The lame brain media are trying to make the almost non-existent corporate money donated to Donald Trump’s presidential bid as a bad thing.
As if corporate elite backing is some sort of indicator as to confidence in Mr. Trump’s policies.
Well first off, Mr. Trump for the most part self financed his primary campaign.
Mr. Trump’s main fundraising was for the Republican Party, to help fund the downstream House and Senate candidates. Lose the House and Senate, what the hell would you think Mr. Trump would be able to accomplish?
But then again during Eisenhower 2 presidential terms (8 years) 4 congressional sessions, it was only in his first 2 years he had one of the rare instances of a republican majority in both House and Senate.
It was that congressional session a exasperated Eisenhower told friends, “The particular legislators who are most often opposing Administration views are of the majority party.”
At his first weekly meeting with the Republican House and Senate leaders, less than a week after his inauguration in 1953, he tells them of his intention to redeem the pledges of the party platform and his campaign.
“To my astonishment, I discovered that some of the men in the room could not seem to understand the seriousness with which I regarded our platform’s provisions, and were amazed by my uncompromising assertion that I was going to do my best to fulfill every promise to which I had been a party.”
Thus was his presidential introduction to those he called “practical politicians” (two words he surrounded with quotation marks) “who laughed off platforms as traps to catch voters.”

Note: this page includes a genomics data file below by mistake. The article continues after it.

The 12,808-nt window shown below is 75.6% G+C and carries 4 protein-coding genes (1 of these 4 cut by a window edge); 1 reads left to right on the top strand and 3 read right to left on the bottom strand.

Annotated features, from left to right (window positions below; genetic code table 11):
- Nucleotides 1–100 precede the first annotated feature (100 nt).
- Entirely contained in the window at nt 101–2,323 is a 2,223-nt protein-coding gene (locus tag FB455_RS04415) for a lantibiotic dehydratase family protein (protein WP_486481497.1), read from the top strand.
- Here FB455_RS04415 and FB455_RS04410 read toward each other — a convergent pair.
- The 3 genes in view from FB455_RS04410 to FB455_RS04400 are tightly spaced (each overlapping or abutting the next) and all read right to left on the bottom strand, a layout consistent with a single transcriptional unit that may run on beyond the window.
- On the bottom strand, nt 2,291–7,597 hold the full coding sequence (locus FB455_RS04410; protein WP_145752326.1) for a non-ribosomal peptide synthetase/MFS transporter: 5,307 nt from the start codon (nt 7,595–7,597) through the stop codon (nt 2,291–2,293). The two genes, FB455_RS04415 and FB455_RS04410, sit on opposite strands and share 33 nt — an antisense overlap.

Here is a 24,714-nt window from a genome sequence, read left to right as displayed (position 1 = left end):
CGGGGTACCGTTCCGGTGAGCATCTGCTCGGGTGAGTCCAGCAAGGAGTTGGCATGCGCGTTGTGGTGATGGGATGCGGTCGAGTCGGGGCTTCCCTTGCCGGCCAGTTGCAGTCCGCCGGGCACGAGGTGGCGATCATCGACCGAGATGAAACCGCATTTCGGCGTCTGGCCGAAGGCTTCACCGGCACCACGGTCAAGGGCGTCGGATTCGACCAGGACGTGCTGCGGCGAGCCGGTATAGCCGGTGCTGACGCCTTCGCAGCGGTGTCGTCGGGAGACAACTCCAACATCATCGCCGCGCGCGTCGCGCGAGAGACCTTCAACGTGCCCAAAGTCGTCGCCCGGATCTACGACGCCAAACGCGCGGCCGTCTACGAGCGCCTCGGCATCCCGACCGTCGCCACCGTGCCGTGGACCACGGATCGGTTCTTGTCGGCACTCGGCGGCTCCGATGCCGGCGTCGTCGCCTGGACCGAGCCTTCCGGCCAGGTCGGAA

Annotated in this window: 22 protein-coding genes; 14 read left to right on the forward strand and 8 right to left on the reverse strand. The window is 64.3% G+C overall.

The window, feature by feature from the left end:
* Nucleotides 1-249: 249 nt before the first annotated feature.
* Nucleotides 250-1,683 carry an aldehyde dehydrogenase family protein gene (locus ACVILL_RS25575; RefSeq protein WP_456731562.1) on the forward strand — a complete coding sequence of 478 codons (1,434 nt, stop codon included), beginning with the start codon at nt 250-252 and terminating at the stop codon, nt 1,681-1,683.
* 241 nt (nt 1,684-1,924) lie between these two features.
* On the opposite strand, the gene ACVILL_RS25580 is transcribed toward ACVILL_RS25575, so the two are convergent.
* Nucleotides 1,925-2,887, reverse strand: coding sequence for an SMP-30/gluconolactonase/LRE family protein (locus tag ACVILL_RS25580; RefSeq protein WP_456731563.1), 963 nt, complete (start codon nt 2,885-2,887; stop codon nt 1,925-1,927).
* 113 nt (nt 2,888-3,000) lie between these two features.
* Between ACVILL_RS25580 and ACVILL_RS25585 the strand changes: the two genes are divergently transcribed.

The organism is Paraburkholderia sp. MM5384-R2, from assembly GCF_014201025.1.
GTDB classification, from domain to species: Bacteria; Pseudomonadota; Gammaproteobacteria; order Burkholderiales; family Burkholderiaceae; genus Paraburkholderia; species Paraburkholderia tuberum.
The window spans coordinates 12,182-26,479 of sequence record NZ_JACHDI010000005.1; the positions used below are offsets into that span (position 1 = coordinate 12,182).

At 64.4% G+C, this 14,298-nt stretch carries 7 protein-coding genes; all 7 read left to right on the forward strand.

This is why you MUST be aware, MUST keep informed, MUST hold their feet to the fire.
No chief executives at Fortune 100 companies have donated to Donald Trump’s presidential campaign.
This is a drastic difference compared to the 2012 election, when the Journal reports that nearly a third of Fortune 100 CEOs supported the then Republican nominee Mitt Romney.
19 of the nation’s largest 100 companies gave to the other Republican candidates, including Jeb Bush and Sen. Marco Rubio, during this year’s primaries. But since Trump became the GOP’s nominee, a whopping 89 out of the 100 top CEOs have not supported either presidential candidate. The remaining 11 have backed Democratic nominee Hillary Clinton.
In comparison, Democratic nominee Hillary Clinton has received twice as many donations from Fortune 100 execs than President Obama did in 2012.
More than 1,100 elite moneymen and women have collectively raised more than $113 million for Democrat Hillary Clinton’s presidential bid, according to an analysis by the Center for Public Integrity of information released this week by her campaign.
So, what does it all mean?